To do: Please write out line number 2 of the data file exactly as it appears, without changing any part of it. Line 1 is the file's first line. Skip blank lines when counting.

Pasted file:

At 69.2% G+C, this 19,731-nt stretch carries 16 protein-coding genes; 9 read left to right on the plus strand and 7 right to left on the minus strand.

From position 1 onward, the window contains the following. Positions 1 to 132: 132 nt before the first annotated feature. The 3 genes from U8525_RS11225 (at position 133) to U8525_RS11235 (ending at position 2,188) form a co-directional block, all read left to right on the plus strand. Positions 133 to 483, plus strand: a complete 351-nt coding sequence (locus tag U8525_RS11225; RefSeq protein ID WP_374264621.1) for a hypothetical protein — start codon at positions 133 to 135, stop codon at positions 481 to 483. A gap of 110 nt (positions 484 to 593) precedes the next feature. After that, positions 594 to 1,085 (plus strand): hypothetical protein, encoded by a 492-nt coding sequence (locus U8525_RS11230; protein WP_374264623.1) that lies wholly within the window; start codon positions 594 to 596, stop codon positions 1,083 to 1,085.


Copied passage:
From position 1 onward, the window contains the following. Positions 1 to 132: 132 nt before the first annotated feature. The 3 genes from U8525_RS11225 (at position 133) to U8525_RS11235 (ending at position 2,188) form a co-directional block, all read left to right on the plus strand. Positions 133 to 483, plus strand: a complete 351-nt coding sequence (locus tag U8525_RS11225; RefSeq protein ID WP_374264621.1) for a hypothetical protein — start codon at positions 133 to 135, stop codon at positions 481 to 483. A gap of 110 nt (positions 484 to 593) precedes the next feature. After that, positions 594 to 1,085 (plus strand): hypothetical protein, encoded by a 492-nt coding sequence (locus U8525_RS11230; protein WP_374264623.1) that lies wholly within the window; start codon positions 594 to 596, stop codon positions 1,083 to 1,085.